Iraq dust storm sends more than 1,000 to hospital
Iraq is particularly vulnerable to climate change having already witnessed record low rainfall and high temperatures the past few years.
More than 1,000 Iraqis were rushed to hospital with respiratory ailments on Thursday because of a sandstorm, the seventh to hit the country in the past month.
Residents of six of Iraq’s 18 provinces, including Baghdad and the vast western region of Anbar, awoke again to a thick cloud of dust blanketing the sky.
Authorities in Anbar and Kirkuk provinces, north of the capital, urged people to stay indoors, the official INA news agency reported.
Hospitals in Anbar province received more than 700 patients with breathing difficulties, said Anas Qais, a health official.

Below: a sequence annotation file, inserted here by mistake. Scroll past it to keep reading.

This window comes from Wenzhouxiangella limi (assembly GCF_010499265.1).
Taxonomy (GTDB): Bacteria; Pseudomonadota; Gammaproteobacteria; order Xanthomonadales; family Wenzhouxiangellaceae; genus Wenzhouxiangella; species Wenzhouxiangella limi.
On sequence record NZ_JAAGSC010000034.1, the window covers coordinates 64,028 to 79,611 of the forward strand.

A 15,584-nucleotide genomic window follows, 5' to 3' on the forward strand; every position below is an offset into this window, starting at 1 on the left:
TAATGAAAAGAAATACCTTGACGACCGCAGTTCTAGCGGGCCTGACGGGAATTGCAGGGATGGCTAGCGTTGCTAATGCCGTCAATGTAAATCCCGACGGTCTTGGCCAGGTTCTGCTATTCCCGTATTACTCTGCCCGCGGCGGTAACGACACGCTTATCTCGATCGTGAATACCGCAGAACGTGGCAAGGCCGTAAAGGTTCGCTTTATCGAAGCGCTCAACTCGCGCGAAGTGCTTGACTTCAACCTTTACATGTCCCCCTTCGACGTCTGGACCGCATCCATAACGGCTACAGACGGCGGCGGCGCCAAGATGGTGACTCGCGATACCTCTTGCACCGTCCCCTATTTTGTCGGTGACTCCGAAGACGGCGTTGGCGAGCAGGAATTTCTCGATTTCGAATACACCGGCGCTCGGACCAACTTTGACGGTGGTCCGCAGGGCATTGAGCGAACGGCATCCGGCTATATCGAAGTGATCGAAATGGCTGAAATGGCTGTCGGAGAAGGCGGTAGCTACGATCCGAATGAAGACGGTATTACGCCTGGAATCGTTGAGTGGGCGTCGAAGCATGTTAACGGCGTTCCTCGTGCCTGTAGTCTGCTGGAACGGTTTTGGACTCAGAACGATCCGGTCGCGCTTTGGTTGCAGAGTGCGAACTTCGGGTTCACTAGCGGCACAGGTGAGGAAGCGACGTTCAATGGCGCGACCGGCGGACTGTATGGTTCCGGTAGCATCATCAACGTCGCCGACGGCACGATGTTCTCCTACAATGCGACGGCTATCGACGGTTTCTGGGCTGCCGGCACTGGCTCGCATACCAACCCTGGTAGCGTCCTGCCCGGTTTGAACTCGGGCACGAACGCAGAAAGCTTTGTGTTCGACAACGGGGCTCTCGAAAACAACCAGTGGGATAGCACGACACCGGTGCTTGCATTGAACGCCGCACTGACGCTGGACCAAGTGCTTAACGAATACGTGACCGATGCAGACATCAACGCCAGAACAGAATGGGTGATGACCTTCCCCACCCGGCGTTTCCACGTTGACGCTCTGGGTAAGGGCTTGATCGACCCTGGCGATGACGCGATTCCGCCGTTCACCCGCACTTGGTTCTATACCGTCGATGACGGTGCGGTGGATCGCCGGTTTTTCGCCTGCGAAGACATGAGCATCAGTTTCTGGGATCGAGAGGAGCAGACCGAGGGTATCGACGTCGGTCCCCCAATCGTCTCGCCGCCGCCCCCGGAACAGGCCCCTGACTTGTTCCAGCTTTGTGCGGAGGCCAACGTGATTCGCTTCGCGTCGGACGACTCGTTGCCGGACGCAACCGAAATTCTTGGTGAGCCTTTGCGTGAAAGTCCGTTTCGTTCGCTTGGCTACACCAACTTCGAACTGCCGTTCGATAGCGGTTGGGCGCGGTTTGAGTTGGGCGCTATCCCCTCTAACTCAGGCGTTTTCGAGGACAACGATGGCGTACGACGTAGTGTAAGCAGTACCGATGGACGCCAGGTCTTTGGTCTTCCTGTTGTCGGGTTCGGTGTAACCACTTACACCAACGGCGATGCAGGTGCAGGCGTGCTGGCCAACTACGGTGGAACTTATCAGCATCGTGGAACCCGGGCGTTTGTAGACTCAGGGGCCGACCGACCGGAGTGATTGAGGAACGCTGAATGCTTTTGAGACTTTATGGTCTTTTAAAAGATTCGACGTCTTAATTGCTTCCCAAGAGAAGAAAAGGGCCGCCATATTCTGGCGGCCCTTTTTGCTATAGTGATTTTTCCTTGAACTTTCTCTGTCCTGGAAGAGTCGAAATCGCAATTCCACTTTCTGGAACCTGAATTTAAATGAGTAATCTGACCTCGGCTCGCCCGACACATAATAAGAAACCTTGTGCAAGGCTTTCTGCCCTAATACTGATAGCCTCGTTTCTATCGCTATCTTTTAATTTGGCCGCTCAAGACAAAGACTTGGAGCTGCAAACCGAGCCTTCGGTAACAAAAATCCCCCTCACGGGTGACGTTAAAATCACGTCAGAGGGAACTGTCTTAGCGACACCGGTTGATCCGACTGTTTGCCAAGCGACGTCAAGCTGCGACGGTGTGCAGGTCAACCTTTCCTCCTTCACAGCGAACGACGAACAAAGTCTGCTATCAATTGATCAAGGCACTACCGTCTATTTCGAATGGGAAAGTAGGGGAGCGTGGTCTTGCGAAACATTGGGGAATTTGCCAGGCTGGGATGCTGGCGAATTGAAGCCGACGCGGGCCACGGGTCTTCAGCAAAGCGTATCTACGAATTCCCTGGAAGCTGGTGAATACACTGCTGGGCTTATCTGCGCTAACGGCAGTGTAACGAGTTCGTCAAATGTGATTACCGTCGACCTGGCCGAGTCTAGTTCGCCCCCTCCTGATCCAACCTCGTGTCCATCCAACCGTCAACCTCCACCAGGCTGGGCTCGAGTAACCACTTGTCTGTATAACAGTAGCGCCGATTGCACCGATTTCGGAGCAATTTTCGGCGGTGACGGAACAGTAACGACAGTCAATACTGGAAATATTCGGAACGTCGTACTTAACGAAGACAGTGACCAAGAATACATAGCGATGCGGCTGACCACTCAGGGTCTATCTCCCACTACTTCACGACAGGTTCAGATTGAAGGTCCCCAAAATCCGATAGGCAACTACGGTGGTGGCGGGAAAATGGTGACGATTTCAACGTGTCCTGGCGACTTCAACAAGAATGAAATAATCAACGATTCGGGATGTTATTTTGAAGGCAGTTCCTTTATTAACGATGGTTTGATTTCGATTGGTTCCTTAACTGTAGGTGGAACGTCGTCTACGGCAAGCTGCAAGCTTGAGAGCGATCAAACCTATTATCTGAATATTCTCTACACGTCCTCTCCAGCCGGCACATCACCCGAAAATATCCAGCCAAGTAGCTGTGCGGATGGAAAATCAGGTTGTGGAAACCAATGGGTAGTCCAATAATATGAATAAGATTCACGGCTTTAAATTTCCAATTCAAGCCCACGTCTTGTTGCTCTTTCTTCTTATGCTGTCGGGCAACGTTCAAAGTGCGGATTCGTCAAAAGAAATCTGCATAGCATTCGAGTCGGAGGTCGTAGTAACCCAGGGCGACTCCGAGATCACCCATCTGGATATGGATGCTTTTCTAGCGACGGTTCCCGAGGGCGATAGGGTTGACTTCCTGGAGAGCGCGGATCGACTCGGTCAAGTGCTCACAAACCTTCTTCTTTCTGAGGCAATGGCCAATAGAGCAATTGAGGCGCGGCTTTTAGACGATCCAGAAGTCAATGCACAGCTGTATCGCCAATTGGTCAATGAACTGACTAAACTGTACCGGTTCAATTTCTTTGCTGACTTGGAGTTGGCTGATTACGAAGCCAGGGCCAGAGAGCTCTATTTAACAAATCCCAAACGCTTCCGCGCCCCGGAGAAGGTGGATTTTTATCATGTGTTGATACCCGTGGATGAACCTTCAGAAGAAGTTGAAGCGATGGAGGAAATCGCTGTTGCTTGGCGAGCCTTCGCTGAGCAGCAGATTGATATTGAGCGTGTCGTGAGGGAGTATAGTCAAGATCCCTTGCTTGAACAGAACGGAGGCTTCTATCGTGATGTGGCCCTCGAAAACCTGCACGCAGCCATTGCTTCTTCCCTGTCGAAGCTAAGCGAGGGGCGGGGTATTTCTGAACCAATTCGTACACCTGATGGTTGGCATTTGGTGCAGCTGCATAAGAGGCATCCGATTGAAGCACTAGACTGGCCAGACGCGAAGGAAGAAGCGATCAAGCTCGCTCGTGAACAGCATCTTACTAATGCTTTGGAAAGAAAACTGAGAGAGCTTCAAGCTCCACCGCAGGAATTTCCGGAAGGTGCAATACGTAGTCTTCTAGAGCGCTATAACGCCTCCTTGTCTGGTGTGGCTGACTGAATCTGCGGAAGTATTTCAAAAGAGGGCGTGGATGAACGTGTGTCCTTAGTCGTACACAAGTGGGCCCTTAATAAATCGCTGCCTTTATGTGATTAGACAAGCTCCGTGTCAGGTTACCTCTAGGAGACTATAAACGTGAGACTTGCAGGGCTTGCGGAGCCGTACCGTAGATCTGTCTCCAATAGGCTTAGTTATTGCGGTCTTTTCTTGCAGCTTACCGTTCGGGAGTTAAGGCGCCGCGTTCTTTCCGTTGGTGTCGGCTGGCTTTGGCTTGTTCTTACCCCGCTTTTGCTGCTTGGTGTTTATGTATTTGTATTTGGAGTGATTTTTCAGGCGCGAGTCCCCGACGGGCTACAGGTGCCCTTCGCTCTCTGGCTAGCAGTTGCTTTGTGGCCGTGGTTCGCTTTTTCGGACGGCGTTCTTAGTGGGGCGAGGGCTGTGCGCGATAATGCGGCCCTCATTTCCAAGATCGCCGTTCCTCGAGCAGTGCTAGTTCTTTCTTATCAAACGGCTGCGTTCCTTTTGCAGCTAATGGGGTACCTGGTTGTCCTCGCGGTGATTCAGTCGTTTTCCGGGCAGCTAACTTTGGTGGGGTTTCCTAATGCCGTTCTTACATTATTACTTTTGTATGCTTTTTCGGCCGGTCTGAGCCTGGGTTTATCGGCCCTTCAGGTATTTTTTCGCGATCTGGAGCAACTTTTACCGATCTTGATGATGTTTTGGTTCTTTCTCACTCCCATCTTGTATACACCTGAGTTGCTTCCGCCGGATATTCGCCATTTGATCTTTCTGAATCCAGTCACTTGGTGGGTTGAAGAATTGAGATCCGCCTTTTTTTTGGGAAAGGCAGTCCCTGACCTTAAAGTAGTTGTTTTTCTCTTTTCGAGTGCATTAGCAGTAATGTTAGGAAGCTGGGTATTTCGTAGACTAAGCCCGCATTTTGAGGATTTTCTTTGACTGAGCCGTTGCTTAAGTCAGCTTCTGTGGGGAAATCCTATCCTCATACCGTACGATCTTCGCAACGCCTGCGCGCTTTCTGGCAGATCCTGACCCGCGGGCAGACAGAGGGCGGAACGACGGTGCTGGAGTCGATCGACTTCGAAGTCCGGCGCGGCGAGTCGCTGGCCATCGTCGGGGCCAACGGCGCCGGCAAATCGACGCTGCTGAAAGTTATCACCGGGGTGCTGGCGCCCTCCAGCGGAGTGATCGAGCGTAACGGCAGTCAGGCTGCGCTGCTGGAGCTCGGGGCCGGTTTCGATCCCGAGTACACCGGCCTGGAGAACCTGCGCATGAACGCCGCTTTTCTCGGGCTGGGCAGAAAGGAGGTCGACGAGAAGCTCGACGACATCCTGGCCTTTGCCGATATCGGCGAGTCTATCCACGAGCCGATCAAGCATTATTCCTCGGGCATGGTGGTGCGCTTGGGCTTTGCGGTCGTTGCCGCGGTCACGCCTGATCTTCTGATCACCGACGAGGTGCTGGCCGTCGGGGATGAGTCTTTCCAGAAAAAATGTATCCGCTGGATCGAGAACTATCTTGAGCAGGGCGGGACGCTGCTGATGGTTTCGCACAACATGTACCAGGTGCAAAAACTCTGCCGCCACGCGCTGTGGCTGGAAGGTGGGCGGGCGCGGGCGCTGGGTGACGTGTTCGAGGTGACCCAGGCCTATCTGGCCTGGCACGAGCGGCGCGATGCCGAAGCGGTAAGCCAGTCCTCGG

The central province of Salaheddin reported more than 300 cases, while the central province of Diwaniya and the province of Najaf, south of Baghdad, each recorded about 100 cases, the news agency added.
Iraq is particularly vulnerable to climate change, having already witnessed record low rainfall and high temperatures in the past few years. Experts say these factors threaten to bring social and economic disaster to the war-scarred country.
In November, the World Bank warned Iraq could suffer a 20-percent drop in water resources by 2050 because of climate change.
In early April, a government official warned Iraq could face “272 days of dust” a year in coming decades.
The environment ministry said the weather phenomenon could be addressed by “increasing vegetation cover and creating forests that act as windbreaks”.